Zhangjiajie hiking – Wednesday, November 28

I got a later start than I’d intended to, but after a tasty breakfast of bus station adjacent mystery meat steamed buns, I set off on the “lower” (black marker) route that my hotel host had suggested. As I was waiting on the bus, 2 other westerners got on – they’re from Barcelona (but met while both were living in Sydney) and are now traveling for 6 months on their way home. We wound up hiking much of the day together.

Lots and lots of steps. Lots and lots of breathtaking views. I opted to take a gondola down and save my knees from the descent. Navigation was made more interesting by the varying English translations (the same place might be called one thing on the map, another on one sign, and yet another on the next sign).

At the bottom, I walked along a nice flat trail beside a stream. It was surprisingly slippery, but I was still able to walk a pretty brisk pace. I caught up with a group of school kids who took up the whole trail. A little while after I’d manage to pick my way through and pass them, they’d decide to race one another and run up ahead of me, and then walk slowly again. Kids!

But mostly it was a really peaceful hiking day. Late November seems like a perfect time to be here. Cool but not cold, and (almost) no crowds.

I had dinner at the same place as the night before, and a lady from another part of Hunan, who was in town on business, joined me. She helped me order taster-sized cups of the 2 kinds of infused rice wine they had. And after dinner, one of the people working there brought me a bit of some weird plant that they were snacking on. It tasted like dates. At the foot massage I had after dinner, a lady shared some chestnuts with me.


Changsha to Zhangjiajie – Tuesday, November 28, 2018

Pretty much just a travel day. My train left Changsha station (not the Changshanan station I’d come into) at 7:16am, but the metro doesn’t start running until 6:30am. I wanted to give myself plenty of time, and fortunately my hotel was between the two stations, and just a 30min (fairly dark) walk to Changsha station. As I left my hotel neighborhood, I saw people setting out steamer trays but my guess was that the tasty morsels inside wouldn’t be ready just yet. Found the station right where Apple maps said it’d be, and a helpful security guard got me pointed in the right direction to a totally different part of the station where my train would be (it was several minutes extra walk, but I was happy to find a few kiosks open selling foodstuffs in that section, unlike the super quiet side I’d started in).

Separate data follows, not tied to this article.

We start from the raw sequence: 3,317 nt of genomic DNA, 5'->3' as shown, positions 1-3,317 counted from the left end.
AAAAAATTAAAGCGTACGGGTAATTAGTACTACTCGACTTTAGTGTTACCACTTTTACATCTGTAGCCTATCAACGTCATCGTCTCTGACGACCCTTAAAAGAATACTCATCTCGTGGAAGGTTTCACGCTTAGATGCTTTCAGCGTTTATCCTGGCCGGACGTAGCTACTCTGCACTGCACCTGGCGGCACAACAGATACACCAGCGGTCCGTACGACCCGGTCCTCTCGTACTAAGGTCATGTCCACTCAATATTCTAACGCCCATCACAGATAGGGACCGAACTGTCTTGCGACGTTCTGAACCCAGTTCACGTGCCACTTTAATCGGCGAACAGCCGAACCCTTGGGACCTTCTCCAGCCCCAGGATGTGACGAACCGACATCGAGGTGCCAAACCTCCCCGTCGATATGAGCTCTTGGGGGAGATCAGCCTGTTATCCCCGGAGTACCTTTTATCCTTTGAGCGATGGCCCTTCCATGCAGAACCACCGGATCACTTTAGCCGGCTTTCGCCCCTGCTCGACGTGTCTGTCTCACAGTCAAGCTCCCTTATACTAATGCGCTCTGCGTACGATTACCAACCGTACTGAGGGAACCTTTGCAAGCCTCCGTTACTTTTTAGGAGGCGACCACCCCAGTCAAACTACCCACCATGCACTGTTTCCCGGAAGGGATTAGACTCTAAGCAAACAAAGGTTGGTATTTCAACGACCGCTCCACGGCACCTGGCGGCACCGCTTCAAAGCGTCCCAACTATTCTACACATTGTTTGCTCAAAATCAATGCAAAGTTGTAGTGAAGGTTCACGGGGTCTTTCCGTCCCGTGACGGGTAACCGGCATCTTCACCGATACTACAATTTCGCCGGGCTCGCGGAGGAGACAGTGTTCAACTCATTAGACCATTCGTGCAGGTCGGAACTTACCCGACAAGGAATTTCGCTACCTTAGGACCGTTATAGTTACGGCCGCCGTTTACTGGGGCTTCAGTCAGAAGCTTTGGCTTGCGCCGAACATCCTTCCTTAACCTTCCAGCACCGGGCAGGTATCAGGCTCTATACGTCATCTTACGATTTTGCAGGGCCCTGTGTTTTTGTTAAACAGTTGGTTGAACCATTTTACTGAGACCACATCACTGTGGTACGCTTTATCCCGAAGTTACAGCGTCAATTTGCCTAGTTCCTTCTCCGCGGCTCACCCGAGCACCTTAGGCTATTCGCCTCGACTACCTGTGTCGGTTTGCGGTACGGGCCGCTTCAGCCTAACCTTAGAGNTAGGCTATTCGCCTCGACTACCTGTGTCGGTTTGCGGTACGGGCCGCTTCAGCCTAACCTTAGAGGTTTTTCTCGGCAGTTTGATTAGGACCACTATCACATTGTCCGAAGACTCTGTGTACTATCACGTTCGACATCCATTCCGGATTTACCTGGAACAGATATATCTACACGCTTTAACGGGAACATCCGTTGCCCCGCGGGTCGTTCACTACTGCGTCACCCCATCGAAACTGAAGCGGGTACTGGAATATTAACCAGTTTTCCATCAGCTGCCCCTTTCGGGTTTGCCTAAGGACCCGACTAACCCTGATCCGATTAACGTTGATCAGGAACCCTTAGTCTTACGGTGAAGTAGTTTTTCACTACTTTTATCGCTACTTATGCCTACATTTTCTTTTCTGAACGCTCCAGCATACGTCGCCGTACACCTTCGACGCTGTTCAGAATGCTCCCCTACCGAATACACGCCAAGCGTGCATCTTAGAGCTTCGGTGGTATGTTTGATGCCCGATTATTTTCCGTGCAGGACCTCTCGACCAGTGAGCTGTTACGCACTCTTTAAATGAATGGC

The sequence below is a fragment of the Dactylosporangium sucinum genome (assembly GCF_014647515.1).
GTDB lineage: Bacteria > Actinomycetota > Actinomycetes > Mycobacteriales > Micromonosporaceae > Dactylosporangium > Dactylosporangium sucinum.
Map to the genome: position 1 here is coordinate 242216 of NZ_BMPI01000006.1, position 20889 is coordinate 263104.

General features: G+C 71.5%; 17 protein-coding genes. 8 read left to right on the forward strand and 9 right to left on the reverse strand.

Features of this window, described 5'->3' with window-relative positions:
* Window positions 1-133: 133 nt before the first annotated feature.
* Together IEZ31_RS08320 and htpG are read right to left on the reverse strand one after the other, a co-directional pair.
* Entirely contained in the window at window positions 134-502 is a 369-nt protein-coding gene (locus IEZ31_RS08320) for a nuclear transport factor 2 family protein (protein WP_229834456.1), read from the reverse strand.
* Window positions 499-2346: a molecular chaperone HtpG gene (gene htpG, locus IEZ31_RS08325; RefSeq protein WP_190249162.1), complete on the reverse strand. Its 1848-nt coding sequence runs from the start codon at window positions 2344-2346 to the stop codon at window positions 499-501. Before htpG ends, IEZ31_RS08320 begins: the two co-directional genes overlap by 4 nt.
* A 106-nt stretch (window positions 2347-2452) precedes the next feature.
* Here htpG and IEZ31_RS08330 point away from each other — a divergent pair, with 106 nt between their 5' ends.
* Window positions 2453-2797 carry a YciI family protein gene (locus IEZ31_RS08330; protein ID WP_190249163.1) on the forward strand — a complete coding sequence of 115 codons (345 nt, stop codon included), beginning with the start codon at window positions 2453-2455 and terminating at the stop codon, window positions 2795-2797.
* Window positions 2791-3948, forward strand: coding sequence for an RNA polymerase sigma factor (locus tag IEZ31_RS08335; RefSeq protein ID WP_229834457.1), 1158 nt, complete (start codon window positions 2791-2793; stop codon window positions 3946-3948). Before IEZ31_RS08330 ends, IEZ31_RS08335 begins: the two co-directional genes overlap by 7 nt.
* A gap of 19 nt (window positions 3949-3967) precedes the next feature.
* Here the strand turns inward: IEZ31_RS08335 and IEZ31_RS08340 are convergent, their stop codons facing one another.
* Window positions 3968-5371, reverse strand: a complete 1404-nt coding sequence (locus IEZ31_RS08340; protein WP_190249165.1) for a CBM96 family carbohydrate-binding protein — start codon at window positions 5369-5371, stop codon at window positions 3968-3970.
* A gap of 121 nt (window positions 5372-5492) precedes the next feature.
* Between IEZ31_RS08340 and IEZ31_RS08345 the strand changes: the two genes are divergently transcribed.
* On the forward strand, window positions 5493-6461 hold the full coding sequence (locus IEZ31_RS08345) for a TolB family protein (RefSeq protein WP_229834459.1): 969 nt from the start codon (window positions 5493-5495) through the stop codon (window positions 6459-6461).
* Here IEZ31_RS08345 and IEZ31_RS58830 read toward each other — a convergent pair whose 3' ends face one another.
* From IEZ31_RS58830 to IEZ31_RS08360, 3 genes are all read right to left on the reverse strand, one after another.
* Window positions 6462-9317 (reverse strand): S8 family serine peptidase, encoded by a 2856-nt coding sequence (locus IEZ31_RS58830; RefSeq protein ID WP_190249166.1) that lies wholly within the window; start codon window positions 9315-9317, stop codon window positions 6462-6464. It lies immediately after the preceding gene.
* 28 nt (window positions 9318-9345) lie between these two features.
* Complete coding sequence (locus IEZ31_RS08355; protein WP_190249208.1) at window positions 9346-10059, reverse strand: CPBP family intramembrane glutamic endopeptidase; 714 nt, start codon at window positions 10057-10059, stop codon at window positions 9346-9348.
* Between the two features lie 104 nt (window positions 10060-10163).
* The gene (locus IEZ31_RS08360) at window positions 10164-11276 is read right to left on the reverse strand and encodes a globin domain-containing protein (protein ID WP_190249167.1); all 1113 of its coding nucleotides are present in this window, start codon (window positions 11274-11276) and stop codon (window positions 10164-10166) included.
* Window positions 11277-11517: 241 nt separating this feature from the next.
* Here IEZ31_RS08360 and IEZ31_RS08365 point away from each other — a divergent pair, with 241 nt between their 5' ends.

5hr train ride to Zhangjiajie, and then a bus to Wujiau. It was super helpful to have the Booking.com app “show address in local language” thing so I could show that to various people and get pointed toward the right bus.

At one point, I saw a lady waving and running towards the bus. The driver was kind enough to stop and wait for her. But it turned out she wasn’t just an ordinary passenger – she was the money-taker for the bus fares. She collected everyone’s fares, gave some money to the guy riding shotgun, and got off a little ways down the road (presumably to repeat the process with another bus). Interesting system. Most of the other buses I’ve been on, someone either collects the money just before or after the bus pulls away, or at some random point midway through the journey. But this was the first time someone joined us midway to perform that task.

In town, I checked into my lovely little hotel and appreciated that the guy running it spoke great English. After I grabbed some real food, I came back and got the rundown of places to see in the area, and then just wandered around town.

The ladies in one square were really pushy, trying to give people massages on the spot. I declined.

Yangshuo to Changsha – Monday, November 26

The DiDi was early, but we were all ready to go. The hour+ long drive from Yangshuo to Guilin went quickly, with people to talk with.

In Guilin, I found that the train station itself didn’t have much in the way of food, so I wandered around nearby. Extremely slippery rice noodles at one place, seafood wontons at another, and a bag full of mystery goodies from a bakery for the train ride (savory or sweet? Roll the dice!)

My train was right on time, and actually departed 1 minute early. It was pretty full, and the family across the aisle from me had a little girl who spent the whole trip with eyes glued to a phone or (later) an iPad. No headphones, so I could hear that one of the cartoons she was watching was in English with Chinese subtitles.

A tour group that was on the same train car provided lunch for their people: they dragged 2 giant cardboard boxes along the aisle floor and handed out to-go meals from KFC. Apparently the meal kit included a plastic glove and I watched a guy with double jointed fingers struggle to put the glove on, with his thumb in the pinky hole and pinky in the thumb hole.